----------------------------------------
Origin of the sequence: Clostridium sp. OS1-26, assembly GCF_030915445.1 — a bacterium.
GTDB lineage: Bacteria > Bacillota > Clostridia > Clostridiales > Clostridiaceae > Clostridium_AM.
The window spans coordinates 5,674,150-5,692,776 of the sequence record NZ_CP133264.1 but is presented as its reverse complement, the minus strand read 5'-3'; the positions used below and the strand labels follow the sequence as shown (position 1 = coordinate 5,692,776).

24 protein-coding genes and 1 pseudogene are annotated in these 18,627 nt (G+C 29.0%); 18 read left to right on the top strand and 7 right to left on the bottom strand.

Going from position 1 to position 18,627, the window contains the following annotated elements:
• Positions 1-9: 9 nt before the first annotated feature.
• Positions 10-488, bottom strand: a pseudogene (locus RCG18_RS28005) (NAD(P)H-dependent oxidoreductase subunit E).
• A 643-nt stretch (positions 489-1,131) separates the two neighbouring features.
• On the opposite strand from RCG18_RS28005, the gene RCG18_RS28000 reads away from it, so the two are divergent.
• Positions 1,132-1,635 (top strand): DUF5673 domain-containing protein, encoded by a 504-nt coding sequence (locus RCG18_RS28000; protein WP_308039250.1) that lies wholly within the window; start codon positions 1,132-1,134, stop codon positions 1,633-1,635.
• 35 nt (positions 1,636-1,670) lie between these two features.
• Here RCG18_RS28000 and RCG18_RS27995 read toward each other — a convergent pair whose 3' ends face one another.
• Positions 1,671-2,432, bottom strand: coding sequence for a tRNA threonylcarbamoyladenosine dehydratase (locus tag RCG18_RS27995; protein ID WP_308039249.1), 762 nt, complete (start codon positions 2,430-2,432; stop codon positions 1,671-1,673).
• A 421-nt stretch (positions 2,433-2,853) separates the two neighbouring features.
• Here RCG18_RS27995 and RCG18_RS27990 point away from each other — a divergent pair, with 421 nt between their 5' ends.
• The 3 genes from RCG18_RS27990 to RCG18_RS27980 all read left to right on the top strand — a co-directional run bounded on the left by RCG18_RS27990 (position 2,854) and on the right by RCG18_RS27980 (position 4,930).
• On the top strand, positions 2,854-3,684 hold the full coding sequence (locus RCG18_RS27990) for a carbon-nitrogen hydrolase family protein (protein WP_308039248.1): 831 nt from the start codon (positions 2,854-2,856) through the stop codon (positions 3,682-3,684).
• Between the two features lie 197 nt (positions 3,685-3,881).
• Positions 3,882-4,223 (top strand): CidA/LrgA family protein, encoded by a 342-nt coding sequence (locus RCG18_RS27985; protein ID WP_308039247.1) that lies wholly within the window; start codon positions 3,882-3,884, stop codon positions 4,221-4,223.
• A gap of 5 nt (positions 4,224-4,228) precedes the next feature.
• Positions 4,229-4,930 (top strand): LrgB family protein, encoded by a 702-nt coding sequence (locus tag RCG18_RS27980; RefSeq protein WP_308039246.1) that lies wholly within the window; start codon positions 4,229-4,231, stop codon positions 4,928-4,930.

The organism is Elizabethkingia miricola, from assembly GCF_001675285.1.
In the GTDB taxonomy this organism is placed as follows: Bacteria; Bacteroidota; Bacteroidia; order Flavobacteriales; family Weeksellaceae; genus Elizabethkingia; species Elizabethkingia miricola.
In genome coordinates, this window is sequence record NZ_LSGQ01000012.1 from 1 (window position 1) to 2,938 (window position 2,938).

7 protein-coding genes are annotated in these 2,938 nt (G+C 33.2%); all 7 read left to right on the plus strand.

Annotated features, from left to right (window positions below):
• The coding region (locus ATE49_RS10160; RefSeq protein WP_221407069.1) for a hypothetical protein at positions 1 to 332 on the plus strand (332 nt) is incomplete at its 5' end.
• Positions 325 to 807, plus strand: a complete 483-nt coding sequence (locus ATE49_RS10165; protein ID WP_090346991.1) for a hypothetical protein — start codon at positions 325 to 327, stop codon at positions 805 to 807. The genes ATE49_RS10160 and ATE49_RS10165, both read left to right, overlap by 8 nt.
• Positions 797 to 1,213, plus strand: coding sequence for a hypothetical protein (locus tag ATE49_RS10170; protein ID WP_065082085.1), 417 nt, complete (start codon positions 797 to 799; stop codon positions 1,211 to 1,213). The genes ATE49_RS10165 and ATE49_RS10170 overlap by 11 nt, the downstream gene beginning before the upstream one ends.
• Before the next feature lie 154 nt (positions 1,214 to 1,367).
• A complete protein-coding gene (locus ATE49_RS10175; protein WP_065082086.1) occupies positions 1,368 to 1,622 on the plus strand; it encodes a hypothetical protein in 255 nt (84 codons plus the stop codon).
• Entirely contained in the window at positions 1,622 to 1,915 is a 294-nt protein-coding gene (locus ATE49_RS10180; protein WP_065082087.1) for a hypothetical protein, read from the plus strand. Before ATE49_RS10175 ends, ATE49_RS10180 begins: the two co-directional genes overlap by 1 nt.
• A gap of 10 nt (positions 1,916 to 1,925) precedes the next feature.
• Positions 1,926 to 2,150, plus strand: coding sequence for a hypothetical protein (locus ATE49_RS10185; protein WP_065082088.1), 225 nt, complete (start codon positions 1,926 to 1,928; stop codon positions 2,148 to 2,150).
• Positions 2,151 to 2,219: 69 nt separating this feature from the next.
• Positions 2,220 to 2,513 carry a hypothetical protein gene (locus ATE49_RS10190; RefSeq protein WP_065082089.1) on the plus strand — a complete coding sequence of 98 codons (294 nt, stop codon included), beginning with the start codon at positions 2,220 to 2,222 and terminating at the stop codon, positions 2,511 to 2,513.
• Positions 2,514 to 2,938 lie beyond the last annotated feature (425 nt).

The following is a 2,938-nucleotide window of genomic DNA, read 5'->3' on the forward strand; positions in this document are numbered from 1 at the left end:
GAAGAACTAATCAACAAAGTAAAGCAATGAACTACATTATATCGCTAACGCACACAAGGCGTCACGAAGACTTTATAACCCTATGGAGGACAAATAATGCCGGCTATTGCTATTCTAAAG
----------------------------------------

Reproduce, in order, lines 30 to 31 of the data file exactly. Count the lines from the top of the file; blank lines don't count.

• Before the next feature lie 154 nt (positions 1,214 to 1,367).
• A complete protein-coding gene (locus ATE49_RS10175; protein WP_065082086.1) occupies positions 1,368 to 1,622 on the plus strand; it encodes a hypothetical protein in 255 nt (84 codons plus the stop codon).